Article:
On the flip side, those targeted by non-abusive protests must show some restraint and perhaps a little humor – and they darn well should not turn something non-violent into a physical altercation. Right now, we have a president who acts as if every protest against him is akin to a crime against humanity, and who spent his campaign repeatedly urging violent reactions – by police and private citizens as well – as the first resort even against rather mild-mannered demonstrators.

Perhaps taking cues from him, or perhaps just as part of the general zeitgeist of tribalism and societal intolerance of any opinion dissenting from one’s own, more and more crowds at public events act as if signs or symbols of opposition are illegitimate or even criminal, rather than merely expressions of disagreement.

So we have college hoodlums reacting violently to mild-mannered guest speakers. We have presidential candidates telling crowds to send protesters to the hospital. We have thugs in black masks starting riots over basically nothing. And we have innocent counter-protesters mowed down on public streets.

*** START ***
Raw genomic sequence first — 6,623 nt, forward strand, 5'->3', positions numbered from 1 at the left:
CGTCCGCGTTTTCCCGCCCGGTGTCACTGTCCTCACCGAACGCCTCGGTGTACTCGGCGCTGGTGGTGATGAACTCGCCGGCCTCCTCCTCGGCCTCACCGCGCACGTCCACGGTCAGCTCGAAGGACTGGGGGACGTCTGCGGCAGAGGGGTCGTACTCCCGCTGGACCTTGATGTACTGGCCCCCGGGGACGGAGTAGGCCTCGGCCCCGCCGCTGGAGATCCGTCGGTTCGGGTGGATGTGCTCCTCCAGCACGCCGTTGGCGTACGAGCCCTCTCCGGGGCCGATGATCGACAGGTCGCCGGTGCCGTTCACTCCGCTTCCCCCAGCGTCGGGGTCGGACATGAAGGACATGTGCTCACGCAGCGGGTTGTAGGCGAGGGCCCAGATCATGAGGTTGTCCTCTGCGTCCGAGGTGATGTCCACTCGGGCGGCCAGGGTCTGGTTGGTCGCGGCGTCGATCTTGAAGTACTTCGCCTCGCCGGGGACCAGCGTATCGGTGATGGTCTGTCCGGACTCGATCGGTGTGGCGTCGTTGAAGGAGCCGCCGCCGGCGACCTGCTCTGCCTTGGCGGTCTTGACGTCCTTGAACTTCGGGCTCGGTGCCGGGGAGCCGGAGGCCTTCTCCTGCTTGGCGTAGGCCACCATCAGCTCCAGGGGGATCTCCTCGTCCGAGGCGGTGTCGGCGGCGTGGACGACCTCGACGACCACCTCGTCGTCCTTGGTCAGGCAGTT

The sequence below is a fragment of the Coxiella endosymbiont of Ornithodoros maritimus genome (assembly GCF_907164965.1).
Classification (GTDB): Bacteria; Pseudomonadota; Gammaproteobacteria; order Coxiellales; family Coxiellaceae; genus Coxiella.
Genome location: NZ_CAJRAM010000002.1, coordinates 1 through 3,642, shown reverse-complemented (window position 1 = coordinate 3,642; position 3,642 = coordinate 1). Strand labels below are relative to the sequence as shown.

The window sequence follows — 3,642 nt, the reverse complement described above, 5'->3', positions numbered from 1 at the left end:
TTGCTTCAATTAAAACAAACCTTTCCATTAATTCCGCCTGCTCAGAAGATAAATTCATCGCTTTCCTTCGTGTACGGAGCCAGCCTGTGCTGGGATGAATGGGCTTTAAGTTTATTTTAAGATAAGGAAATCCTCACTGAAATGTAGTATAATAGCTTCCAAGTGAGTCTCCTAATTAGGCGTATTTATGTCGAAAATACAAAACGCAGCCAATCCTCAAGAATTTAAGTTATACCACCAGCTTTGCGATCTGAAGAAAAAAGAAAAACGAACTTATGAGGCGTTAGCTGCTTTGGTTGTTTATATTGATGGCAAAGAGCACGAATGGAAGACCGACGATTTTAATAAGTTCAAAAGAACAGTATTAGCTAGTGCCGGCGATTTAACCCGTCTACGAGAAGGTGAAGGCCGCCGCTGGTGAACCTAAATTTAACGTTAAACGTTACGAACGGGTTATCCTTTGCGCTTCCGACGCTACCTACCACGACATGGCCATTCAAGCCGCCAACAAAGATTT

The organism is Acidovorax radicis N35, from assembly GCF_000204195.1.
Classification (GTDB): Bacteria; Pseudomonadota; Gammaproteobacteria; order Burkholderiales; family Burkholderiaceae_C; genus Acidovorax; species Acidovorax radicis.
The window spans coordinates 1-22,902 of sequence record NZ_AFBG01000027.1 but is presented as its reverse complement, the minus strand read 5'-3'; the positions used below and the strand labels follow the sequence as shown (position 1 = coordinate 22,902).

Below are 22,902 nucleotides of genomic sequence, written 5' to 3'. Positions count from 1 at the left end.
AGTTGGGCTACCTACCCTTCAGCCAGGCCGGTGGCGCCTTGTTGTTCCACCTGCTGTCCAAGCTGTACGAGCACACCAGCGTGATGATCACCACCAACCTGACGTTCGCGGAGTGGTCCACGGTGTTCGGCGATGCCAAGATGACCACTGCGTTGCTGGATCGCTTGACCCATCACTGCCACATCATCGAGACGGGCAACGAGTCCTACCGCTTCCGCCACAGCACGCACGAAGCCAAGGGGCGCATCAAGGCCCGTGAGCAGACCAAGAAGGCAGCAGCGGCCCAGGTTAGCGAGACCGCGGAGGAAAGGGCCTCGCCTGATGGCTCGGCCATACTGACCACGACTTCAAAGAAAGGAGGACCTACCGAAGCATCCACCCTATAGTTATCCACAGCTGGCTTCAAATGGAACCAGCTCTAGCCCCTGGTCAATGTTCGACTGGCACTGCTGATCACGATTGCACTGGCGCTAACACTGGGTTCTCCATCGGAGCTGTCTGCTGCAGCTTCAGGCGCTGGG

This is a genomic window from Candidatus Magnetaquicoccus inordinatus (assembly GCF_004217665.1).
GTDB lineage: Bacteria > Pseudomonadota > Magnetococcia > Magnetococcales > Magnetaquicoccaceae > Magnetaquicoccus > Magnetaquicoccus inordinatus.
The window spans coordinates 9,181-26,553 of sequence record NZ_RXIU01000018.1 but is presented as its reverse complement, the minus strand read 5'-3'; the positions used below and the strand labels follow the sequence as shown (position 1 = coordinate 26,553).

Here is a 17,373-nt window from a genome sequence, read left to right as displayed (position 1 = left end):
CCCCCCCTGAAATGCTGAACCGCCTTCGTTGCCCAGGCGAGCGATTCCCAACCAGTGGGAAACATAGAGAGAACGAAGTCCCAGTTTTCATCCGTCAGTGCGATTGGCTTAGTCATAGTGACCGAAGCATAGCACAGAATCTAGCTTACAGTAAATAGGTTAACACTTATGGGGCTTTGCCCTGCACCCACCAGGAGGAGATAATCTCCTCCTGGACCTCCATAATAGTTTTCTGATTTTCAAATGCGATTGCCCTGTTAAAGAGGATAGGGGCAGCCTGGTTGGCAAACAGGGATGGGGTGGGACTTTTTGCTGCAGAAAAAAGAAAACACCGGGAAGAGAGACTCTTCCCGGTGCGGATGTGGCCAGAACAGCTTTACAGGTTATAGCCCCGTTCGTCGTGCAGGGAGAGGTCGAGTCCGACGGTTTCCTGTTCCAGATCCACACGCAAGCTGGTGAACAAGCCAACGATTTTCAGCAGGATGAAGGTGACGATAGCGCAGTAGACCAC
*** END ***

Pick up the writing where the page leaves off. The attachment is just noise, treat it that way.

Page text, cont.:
These are all indices of what is supposed to be “civil society” spiraling down into uncivil anarchy. All year long, we’ve seen an appalling lack of observance of the rules of Protesting 101, and a lack of tolerance (rightly understood) and temperance among protesters and responders alike.

Almost all of the examples of protesters and responders behaving badly earlier this year – and last year, too – involved far more serious abuses, on at least one and sometimes both or all sides, than the relatively mild disrespect for proper norms evidenced in Baldwin County earlier this week. The disrespect this time came entirely from one side, the responders; the protesters themselves acted well within the American tradition.